Rand walks tall as news of coronavirus treatment restores risk appetite
CAPE TOWN – The rand is walking tall after a report on Wednesday that a treatment for the coronavirus had been found made its way to the market, restoring risk appetite and subsequently positive sentiment towards emerging markets.
The Group-of-10 (G10) currencies (US dollar, euro, pound sterling, yen, Australian dollar, New Zealand dollar, Canadian dollar, Swiss franc, Norwegian krone, Swedish krona) bowed to the rand while Asian and other emerging market currencies extended losses.
This was despite South Africa’s Standard Bank Purchasing Manager Index (PMI) disappointing market expectations, according to ForexTime (FXTM) analysts. The IHS Markit South Africa PMI increased to 48.3 in January 2020 from the 47.6 in the previous month and below 49.4 forecasts.
FXTM analysts noted that with this marking the ninth consecutive month of contraction in private activity, this certainly raises concerns over the health of South Africa’s economy. “However, the rand is clearly more concerned with external drivers with positive developments in the coronavirus saga simulating appetite for the local currency.”
Treasury Partner at Peregrine Treasury Solutions Bianca Botes said the rand was responding positively to the news. At 3:30pm the domestic unit was trading at R14.71 to the greenback after strengthening to R14.67 after the news hit the market.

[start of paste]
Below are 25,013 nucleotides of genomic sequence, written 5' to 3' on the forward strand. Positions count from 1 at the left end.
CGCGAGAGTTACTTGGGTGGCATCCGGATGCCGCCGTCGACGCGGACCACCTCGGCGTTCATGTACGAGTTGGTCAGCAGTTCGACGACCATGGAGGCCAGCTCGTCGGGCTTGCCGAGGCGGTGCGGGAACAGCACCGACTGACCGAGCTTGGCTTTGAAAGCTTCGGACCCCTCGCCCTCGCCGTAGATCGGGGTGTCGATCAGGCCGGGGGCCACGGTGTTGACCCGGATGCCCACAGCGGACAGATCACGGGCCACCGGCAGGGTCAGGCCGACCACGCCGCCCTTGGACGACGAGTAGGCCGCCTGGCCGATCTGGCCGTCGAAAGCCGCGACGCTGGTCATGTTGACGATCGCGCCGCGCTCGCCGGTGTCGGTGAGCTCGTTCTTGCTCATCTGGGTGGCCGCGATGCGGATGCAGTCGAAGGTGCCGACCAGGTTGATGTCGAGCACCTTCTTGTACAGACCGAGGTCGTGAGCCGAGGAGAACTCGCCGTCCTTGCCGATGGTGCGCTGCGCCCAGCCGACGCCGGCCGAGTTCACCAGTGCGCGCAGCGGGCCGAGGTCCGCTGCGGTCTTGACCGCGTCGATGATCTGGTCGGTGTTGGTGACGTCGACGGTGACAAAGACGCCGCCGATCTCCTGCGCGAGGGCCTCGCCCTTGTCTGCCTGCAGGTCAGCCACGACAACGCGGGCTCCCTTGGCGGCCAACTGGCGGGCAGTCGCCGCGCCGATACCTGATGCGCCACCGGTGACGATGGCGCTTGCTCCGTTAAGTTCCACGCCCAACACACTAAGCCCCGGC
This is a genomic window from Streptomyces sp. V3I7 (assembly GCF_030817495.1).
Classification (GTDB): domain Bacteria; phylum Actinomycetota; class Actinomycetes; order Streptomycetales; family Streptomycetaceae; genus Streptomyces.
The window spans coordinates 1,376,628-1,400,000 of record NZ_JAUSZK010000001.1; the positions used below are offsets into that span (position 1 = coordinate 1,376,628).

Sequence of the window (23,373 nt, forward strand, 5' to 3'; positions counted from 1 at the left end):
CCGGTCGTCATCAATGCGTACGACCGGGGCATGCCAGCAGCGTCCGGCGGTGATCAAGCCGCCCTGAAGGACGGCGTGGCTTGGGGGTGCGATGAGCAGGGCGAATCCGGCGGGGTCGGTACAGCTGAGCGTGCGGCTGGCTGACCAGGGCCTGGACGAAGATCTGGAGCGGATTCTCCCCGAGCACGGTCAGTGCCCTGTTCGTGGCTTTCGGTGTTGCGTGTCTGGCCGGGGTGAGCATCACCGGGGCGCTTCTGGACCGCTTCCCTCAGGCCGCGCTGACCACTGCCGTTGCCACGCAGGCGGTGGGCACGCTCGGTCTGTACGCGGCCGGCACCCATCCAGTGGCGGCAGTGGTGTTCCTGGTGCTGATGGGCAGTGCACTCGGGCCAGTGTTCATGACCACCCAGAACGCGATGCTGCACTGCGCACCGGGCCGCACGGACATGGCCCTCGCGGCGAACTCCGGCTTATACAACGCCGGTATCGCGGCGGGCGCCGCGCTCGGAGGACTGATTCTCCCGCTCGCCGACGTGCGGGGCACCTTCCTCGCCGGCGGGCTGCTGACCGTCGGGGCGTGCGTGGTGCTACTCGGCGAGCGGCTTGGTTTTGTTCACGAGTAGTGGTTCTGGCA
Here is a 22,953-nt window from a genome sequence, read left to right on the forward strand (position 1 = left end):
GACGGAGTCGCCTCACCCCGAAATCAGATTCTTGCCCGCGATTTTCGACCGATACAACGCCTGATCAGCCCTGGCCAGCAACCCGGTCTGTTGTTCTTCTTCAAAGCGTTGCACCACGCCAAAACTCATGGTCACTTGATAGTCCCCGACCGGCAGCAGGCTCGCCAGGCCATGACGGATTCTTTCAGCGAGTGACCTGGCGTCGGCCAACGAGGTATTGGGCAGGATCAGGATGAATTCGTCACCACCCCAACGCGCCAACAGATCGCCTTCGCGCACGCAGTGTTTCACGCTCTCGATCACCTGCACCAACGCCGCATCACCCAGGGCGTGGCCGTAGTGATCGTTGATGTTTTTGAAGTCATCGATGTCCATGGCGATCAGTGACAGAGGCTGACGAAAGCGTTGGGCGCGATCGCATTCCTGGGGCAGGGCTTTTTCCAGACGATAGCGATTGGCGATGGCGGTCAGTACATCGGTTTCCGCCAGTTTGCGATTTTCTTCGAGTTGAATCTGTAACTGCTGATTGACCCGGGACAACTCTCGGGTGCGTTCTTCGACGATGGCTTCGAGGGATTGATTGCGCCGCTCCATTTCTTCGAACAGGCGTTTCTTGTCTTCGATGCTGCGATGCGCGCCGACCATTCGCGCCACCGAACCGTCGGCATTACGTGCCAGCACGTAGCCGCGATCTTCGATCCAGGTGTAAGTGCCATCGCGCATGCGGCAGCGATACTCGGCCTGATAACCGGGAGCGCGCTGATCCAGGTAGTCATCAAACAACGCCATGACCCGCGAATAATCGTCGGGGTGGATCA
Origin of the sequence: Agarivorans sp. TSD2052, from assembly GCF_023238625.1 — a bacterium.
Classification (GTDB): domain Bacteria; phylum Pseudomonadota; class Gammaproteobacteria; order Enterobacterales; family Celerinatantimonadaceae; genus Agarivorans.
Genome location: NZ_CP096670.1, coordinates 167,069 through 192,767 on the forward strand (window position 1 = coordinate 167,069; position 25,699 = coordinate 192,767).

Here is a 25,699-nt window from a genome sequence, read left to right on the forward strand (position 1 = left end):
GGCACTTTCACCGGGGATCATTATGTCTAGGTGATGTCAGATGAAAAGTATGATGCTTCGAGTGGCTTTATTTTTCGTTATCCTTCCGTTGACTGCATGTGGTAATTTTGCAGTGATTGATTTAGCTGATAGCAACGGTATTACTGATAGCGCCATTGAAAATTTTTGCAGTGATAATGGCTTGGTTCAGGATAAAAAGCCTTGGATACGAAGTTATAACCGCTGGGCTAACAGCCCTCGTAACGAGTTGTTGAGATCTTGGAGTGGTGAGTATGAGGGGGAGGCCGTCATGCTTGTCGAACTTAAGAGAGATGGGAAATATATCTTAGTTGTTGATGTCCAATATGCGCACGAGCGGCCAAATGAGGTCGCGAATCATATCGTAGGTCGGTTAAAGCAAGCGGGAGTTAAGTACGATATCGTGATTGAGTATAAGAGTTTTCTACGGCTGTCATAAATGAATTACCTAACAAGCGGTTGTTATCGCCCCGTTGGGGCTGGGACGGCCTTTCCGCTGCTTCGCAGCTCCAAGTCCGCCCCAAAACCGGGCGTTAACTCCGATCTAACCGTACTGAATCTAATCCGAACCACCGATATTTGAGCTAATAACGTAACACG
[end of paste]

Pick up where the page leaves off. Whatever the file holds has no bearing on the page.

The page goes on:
The rand gained about 0.5 percent against the dollar on Wednesday and more than 1 percent since the start of the week. If the market mood continues to improve, the Rand could trade towards R14.60 a dollar, according to FXTM. However, it is worth keeping in mind that concerns over the coronavirus outbreak remain a major market.
The rand took advantage of improving global risk sentiment although a heavy domestic calendar this month sets the scene for a volatile period ahead, according to NKC Research.
“In the upcoming State-of-the-Nation Address (Sona), prevailing economic conditions and recent political developments suggest the speech will not signal a seminal change in policy direction as one might have hoped for, but will rather be a mix-match of familiar themes, although perhaps dressed up in new clothes.
“The litmus test will, however, come with the budget address at the end of the month, which we anticipate will disappoint so as to force Moody’s hand into a cut to junk territory,” said NKC Research.
In the near-term investors will direct their attention towards the SACCI business confidence index for January. Business confidence has trended higher over the past few months with the index hitting six months high at 93.1 in December, said analysts. Buying sentiment towards the rand could receive another boost if the pending data exceeds forecast.